Crested geckos need UVB, while you may be able to keep gargoyle gecko healthy without UVB so long as you supplement.
This 13W UV lamp is more than enough for crested or gargoyle geckos:
Zoo Med ReptiSun 5.0 UVB Mini (13W)
- Can be placed either vertically or horizontally and doesn’t emit heat.
- 5% UVB wavelengths helps prevent metabolic bone disease.
- Eliminates the need for a separate ballast.
- 30% UVA wavelengths help to increase activity levels, appetite, and reproductive behavior.
It is still recommended that you give them some UVB to help keep them healthy.
- Crested geckos need a basking temperature of 80 degrees or so and about 60-80% humidity.
- Gargoyle geckos need the ambient temperature to be around 82 degrees and the cool side needs to be around the low 70s to keep the animal healthy.
They need about the same humidity as crested geckos, according to their natural habitat.
Gargoyle geckos are very hardy geckos and can handle lows into the 60s during the winters at night.
There is a myth that new caledonian bumpy geckos (gargoyle geckos) do not need heating, but they need a thermal gradient that you maintain with a basking bulb or the animal may suffer.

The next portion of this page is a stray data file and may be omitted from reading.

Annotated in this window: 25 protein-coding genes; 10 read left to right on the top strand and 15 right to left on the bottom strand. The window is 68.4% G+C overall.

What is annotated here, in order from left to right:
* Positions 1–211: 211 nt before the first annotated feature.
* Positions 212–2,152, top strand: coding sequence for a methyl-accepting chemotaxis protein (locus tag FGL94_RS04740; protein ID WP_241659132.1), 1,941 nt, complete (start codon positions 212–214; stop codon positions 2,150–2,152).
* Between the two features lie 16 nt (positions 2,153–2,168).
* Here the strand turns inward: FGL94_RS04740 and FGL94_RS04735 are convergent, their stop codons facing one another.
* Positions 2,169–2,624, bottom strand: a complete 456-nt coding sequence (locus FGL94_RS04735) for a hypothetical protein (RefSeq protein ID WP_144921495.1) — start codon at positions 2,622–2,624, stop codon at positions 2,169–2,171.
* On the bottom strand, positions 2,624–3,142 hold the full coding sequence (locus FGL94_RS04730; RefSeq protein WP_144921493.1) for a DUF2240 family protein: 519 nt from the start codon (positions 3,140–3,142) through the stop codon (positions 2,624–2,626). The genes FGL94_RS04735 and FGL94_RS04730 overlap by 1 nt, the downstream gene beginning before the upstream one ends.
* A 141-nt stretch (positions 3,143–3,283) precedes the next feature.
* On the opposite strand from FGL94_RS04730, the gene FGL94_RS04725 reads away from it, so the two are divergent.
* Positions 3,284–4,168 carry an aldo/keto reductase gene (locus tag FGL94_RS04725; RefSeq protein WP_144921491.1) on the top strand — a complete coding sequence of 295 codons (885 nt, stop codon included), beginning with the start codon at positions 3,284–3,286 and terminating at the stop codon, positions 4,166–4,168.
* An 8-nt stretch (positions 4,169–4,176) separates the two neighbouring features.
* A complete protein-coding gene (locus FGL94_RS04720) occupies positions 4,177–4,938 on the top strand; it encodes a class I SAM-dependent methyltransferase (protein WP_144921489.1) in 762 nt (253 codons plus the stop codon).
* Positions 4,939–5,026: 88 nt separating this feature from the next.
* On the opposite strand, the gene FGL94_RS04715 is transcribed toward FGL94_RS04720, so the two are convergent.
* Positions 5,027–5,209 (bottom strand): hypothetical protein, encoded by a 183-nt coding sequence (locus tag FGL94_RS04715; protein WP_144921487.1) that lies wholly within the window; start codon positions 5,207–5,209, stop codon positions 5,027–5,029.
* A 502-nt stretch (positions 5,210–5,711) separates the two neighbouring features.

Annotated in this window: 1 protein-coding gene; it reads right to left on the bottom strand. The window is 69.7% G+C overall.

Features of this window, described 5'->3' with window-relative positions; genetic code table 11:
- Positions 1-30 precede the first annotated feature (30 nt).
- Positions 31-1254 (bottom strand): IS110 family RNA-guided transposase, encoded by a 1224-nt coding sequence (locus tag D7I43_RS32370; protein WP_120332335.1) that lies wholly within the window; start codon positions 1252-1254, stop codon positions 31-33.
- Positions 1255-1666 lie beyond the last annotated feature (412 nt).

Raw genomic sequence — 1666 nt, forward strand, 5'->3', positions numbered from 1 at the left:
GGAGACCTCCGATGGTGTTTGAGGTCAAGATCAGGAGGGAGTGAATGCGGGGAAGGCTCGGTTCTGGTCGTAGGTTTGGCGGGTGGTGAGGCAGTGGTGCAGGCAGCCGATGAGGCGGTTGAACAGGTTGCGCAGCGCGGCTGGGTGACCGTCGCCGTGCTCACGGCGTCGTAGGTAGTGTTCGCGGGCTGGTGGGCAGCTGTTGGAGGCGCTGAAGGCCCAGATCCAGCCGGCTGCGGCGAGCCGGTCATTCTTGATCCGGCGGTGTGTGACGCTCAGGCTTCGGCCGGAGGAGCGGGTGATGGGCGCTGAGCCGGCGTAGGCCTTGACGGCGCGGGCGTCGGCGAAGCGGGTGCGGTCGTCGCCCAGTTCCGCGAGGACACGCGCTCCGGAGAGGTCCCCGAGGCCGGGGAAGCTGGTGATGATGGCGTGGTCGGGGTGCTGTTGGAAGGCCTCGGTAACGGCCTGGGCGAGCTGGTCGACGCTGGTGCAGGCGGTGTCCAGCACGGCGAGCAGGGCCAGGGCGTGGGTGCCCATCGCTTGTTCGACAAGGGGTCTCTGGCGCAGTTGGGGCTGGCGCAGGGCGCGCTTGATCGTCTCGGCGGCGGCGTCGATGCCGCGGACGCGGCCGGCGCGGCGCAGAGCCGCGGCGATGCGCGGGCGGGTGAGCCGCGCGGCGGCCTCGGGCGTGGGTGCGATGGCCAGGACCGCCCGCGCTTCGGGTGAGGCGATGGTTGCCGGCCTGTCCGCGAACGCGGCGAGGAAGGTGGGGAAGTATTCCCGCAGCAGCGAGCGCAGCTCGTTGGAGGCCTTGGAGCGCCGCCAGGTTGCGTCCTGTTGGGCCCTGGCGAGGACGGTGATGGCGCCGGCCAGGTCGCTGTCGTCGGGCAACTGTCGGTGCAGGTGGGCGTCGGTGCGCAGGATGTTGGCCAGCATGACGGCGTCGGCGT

Crested geckos are lucky enough to have great complete diets available that make feeding crested geckos easy.
You should do your research on brands, but Repashy and Pangea make a good varied diet that will keep your pet healthy.
Juveniles need gut-loaded and dusted insects like crickets and dubia roaches (feeder roaches).
Adults will be fed insects less often since they can get fat off of too many insects.
Waxworms make a good treat particularly for thin crested geckos, but never offer mealworms or superworms since they can cause impactions.
Gargoyle geckos also eat the same crested gecko diet, but they need insects more frequently like most medium sized lizards.
Juveniles eat insects every other day and adult exotic geckos get insects twice a week on average.
Dubia roaches, discoid roaches, crickets, black soldier fly larvae, and silkworms are all good for a regular diet, but keep the feeders smaller than the space between the gecko’s eyes.
They should be dusted with calcium for every feeding.
Use calcium with vitamin D if you do not offer UVB to prevent bone disease.
We hope this has taught you about the species and their differences. Both are great pets for any level of reptile experience.
The only issue may be humidity if you have never kept reptiles before.
If you have any questions or comments about these very popular geckos, please leave them below.